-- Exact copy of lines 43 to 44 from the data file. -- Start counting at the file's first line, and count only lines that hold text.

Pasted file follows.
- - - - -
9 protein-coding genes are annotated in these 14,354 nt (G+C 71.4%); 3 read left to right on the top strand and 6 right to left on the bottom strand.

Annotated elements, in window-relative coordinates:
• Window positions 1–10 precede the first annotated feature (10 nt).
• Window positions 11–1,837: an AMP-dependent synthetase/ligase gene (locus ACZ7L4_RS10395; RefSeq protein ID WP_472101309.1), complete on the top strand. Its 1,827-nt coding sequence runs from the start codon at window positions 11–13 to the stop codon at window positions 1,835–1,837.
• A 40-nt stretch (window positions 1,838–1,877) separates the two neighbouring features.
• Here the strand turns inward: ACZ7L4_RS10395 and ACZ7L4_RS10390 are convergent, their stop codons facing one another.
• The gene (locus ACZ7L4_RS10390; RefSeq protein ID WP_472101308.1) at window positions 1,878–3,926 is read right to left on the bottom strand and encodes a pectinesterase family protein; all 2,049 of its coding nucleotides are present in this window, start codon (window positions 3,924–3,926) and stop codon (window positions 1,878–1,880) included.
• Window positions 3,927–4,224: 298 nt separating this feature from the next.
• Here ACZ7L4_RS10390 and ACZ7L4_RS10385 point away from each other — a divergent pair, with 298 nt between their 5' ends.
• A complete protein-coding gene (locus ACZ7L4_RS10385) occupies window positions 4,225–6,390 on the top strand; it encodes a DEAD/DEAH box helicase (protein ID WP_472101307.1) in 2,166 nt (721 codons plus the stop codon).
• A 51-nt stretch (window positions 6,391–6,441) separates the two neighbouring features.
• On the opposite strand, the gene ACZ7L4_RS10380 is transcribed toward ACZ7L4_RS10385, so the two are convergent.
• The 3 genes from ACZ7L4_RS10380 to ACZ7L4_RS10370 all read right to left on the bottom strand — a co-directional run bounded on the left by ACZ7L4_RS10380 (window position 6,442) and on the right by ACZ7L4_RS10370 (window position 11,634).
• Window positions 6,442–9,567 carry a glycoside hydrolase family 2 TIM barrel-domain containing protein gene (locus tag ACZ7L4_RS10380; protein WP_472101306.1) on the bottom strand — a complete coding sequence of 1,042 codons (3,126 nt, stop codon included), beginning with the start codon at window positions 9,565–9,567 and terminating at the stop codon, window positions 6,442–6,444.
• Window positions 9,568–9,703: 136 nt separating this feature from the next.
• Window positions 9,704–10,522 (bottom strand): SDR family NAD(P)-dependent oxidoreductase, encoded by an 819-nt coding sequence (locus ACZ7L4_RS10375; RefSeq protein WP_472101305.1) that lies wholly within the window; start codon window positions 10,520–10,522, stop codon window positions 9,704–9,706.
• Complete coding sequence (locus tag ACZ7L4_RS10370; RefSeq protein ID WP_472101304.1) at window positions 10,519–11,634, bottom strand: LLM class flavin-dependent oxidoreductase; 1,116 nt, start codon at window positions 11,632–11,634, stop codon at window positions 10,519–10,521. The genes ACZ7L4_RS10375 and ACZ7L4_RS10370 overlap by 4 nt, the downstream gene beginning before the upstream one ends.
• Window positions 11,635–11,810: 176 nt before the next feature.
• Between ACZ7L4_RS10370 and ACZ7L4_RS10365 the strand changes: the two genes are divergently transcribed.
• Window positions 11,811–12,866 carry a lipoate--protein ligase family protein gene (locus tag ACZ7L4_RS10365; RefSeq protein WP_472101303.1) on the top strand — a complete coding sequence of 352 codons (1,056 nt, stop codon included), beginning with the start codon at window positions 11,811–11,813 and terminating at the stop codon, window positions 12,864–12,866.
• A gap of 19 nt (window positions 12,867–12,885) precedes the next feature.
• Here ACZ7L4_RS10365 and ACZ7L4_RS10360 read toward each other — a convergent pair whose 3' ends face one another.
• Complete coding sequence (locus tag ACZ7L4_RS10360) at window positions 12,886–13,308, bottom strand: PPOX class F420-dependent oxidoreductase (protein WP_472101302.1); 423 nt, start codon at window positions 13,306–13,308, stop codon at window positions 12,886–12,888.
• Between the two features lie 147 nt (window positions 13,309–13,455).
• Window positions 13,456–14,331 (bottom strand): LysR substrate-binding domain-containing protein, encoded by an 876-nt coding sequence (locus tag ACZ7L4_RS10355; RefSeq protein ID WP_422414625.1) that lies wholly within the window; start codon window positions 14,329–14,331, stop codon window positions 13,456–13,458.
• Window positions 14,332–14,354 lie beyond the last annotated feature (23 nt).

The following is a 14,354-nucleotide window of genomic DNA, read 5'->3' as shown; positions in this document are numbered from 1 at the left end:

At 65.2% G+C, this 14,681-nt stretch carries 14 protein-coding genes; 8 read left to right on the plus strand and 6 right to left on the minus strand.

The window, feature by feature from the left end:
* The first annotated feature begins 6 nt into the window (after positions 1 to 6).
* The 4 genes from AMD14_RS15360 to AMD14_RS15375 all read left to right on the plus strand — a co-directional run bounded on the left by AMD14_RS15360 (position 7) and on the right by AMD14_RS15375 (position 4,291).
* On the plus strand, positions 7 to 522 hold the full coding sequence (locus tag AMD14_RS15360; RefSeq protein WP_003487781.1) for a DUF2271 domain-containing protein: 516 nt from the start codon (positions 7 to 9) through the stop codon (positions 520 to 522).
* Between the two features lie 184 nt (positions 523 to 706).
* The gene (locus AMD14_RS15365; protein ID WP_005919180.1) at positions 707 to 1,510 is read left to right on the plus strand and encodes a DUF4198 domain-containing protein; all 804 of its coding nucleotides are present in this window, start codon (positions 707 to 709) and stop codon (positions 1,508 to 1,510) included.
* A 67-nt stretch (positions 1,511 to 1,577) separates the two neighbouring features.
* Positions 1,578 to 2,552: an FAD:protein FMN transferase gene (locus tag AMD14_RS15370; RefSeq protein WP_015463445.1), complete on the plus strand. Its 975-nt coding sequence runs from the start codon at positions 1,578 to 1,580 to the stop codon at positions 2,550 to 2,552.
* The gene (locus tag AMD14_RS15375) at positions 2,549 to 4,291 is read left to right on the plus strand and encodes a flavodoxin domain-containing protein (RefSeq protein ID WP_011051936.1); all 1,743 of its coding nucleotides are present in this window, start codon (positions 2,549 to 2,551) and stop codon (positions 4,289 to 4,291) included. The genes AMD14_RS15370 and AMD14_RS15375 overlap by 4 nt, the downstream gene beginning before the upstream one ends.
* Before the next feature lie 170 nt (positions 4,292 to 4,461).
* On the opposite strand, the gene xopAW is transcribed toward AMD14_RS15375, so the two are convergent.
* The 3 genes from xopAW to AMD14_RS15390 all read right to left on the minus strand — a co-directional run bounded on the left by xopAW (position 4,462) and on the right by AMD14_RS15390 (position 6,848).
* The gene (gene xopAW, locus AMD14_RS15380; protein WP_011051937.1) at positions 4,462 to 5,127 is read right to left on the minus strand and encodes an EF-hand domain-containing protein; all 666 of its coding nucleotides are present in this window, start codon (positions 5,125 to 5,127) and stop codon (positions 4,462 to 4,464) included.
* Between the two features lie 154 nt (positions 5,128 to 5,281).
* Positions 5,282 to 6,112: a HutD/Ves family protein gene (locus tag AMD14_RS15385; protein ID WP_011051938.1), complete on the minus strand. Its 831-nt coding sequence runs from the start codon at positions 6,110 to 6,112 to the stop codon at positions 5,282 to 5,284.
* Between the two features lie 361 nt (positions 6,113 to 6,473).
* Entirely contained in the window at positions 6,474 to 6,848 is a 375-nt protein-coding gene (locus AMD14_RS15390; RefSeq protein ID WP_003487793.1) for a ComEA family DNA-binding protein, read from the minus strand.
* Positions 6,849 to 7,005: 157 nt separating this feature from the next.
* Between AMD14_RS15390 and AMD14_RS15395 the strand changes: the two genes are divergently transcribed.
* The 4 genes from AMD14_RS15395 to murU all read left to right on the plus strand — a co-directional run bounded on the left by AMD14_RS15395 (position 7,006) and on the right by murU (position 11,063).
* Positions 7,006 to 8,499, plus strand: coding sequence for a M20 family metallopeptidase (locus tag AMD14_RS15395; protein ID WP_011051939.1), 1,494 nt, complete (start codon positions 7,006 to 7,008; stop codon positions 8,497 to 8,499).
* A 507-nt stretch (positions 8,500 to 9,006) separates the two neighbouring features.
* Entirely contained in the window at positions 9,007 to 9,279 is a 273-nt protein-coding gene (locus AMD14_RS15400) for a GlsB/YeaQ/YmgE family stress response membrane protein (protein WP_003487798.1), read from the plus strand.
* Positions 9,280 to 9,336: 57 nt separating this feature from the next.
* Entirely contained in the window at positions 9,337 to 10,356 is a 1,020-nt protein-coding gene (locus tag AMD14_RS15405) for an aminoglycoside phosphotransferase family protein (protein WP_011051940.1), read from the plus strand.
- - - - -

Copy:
* Positions 5,282 to 6,112: a HutD/Ves family protein gene (locus tag AMD14_RS15385; protein ID WP_011051938.1), complete on the minus strand. Its 831-nt coding sequence runs from the start codon at positions 6,110 to 6,112 to the stop codon at positions 5,282 to 5,284.
* Between the two features lie 361 nt (positions 6,113 to 6,473).